First male helper from Myanmar starts work

Slow start to bringing in more; agency cites longer approval time, wait-and-see attitude

The first male domestic worker from Myanmar has arrived and started work with his new employer on Friday.

Brought to Singapore by local maid agency Homekeeper, 31-year-old Lum Hkawng has already completed a 45-day caregiver course. He also speaks Mandarin, which he picked up from ethnic Chinese friends living in his village in Myanmar's northern Kachin state.

Agents say male domestic workers like Mr Hkawng can perform similar tasks as their female counterparts and more. These include caring for elderly men who are bedridden, which often requires more strenuous work.

While agents say there has been an increase in demand for male domestic workers, plans to bring in more men like Mr Hkawng have hit a snag.

Homekeeper managing director Carene Chin said her agency has received several inquiries, but the potential employers want to wait and see how the workers fare with other employers. "They don't want to be the first to try them out," she said.

Another issue is that some employers are reluctant to wait, because the Ministry of Manpower (MOM) seems to take relatively longer to approve the hiring of these male domestic workers from overseas.

Ms Chin says it took over a month to get approval for Mr Hkawng and she is waiting to hear from the ministry on at least 10 other applications.

She had said in January that Homekeeper planned to bring in about 30 male domestic workers from Myanmar by February.

Agents like Ms Chin say MOM allows employers to bring in foreign male domestic workers only if they have good reasons for doing so. Employers in turn need to send a letter to the ministry explaining their needs.

It takes about a month before the ministry informs employers if their application for their male helper is successful.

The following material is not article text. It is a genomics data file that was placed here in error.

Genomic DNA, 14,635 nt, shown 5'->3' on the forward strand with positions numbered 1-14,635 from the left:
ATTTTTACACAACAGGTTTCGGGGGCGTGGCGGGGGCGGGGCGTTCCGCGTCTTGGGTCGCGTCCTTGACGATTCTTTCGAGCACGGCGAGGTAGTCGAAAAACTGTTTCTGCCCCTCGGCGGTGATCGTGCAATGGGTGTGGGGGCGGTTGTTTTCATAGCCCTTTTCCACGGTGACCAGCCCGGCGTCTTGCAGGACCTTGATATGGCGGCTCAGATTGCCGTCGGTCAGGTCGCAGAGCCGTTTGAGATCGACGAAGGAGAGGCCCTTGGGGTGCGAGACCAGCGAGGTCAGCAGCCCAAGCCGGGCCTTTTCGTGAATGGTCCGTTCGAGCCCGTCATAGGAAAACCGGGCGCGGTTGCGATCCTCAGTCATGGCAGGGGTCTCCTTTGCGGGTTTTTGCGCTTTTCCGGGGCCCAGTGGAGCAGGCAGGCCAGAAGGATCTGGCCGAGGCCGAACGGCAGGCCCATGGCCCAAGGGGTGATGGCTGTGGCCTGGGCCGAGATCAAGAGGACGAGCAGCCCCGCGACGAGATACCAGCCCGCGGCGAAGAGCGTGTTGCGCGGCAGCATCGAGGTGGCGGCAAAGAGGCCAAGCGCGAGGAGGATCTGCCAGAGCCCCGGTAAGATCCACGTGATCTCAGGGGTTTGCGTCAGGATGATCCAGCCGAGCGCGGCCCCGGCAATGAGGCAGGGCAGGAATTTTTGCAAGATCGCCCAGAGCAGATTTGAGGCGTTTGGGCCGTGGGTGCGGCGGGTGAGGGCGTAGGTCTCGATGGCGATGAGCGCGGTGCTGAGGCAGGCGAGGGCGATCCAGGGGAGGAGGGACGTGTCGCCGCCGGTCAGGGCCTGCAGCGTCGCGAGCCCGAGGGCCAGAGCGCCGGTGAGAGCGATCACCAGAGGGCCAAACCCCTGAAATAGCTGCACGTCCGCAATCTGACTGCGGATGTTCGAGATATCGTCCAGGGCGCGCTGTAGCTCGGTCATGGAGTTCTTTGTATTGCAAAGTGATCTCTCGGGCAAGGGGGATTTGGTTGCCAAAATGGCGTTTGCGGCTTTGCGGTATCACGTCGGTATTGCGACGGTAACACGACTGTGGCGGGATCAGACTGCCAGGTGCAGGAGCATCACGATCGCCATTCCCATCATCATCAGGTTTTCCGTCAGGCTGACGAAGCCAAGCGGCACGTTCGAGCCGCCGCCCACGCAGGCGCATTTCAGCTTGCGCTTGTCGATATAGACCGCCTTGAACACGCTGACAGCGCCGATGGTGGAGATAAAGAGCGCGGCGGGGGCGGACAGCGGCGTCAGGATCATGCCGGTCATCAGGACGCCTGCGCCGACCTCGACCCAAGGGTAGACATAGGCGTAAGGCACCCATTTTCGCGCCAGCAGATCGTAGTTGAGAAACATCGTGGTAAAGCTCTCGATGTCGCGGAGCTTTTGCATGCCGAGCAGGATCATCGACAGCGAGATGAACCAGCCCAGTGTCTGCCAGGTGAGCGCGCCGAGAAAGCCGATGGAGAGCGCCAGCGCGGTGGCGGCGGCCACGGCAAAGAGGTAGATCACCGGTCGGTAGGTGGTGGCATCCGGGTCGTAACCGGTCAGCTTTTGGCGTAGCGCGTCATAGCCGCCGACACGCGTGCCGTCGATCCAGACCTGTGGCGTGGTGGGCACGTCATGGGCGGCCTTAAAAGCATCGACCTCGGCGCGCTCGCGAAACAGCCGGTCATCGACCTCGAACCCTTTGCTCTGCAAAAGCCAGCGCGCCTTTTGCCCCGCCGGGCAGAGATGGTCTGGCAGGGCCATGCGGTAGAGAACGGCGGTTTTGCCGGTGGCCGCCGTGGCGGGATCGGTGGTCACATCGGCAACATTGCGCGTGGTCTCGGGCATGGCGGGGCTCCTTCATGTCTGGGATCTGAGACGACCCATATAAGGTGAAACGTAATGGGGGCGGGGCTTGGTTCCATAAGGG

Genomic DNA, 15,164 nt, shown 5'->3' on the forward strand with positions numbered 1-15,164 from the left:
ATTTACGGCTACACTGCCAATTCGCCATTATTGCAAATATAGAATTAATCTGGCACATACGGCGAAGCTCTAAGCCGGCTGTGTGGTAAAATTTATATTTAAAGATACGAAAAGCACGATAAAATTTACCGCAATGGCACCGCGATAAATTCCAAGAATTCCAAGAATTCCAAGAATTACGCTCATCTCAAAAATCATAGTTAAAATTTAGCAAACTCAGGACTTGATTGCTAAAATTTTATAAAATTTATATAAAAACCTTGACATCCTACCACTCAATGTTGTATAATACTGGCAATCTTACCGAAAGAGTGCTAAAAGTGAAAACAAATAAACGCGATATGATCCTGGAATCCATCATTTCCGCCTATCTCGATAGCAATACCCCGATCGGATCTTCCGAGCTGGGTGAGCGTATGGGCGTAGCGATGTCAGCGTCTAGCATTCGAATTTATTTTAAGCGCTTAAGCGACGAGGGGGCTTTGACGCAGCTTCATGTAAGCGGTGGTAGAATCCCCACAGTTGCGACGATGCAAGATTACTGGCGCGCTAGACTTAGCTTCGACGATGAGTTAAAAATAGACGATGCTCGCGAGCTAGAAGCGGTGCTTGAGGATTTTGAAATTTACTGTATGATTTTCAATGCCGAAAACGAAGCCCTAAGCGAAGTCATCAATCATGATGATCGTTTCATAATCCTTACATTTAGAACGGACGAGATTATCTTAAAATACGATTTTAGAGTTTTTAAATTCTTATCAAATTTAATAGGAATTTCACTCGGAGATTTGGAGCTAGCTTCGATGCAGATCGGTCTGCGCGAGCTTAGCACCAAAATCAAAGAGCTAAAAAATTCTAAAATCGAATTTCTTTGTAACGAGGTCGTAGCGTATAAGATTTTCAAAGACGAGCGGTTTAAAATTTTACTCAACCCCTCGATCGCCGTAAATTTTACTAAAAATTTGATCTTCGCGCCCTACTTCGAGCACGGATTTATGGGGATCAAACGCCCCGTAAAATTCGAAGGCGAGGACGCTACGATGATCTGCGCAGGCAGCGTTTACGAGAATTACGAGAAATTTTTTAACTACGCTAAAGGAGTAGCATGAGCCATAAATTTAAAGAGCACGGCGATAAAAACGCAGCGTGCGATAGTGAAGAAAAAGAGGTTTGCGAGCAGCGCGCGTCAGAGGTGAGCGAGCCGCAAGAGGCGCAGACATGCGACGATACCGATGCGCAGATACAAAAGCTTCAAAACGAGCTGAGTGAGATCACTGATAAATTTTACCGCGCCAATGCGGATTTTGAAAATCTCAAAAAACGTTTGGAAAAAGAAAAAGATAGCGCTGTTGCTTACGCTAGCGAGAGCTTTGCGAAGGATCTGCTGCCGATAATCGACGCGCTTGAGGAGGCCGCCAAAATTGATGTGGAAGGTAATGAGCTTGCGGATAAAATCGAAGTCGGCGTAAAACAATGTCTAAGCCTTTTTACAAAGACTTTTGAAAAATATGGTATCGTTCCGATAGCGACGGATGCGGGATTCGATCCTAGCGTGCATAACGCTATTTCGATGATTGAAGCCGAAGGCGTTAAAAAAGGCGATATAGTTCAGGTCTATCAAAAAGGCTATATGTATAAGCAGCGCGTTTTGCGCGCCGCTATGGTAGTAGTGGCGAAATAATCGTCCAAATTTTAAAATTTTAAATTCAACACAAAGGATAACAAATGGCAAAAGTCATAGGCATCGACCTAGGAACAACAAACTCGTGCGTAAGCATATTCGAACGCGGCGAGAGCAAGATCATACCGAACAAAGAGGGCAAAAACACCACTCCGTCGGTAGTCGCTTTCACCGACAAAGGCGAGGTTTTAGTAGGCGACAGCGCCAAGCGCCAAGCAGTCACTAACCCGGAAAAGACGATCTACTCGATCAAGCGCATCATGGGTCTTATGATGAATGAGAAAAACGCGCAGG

Work permit applications for female maids, however, are usually completed within a few days.

Only a handful of maid agencies have recruited men at their customers' request in the past two years.

The Sunday Times was told there are 33 male foreign domestic workers in Singapore. Most of them are Filipinos who are hired to care for elderly men. In contrast, there are 209,600 foreign women working as maids here.

Homekeeper says it is working with Singapore training course provider Grace Management and Consultancy Services, as well as a private school in Yangon, ACM School, to put all these male workers through a 45-day caregiver course.

Conducted at ACM School's premises in Yangon, the sessions equip the workers with knowledge on dealing with the elderly and spotting health problems such as diabetes and high blood pressure. They also learn conversational English and Mandarin, and are taught how to do household chores.

So far, about 40 male domestic workers have completed the course and are waiting to work in Singapore households.

They will be paid $500 a month, slightly higher than the average of $450 which maids earn in Singapore.

Agents say that some Filipino men work as domestic workers for affluent European families who live in sprawling estates. They are in charge of physically strenuous tasks such as gardening and painting the homes.

Ms Chin says she is confident that the take-up rate will improve once employers see that male workers do well here in the specific context for which they are trained.

Account assistant V. Tay decided to hire a male helper for her elderly father-in-law who suffered a stroke a few months ago, after she saw Mr Hkawng training at Homekeeper's office in Hougang earlier last week.

"I spoke to him and found him patient," she said. "My father-in- law is big-sized and he lives alone. It is more convenient for a man to look after him."

Mr Hkawng, who is not married, told The Sunday Times last Friday before leaving for his employer's home that he is a little nervous about his new job.

His employer is a man in his 50s who is partially handicapped after a traffic accident and who lives alone.

The former steel welder who is working for the first time as a domestic worker said in Mandarin: "My employer may get angry with me because he is frustrated but I know I have to be patient. This is my job and I want to do it well to earn money for my family."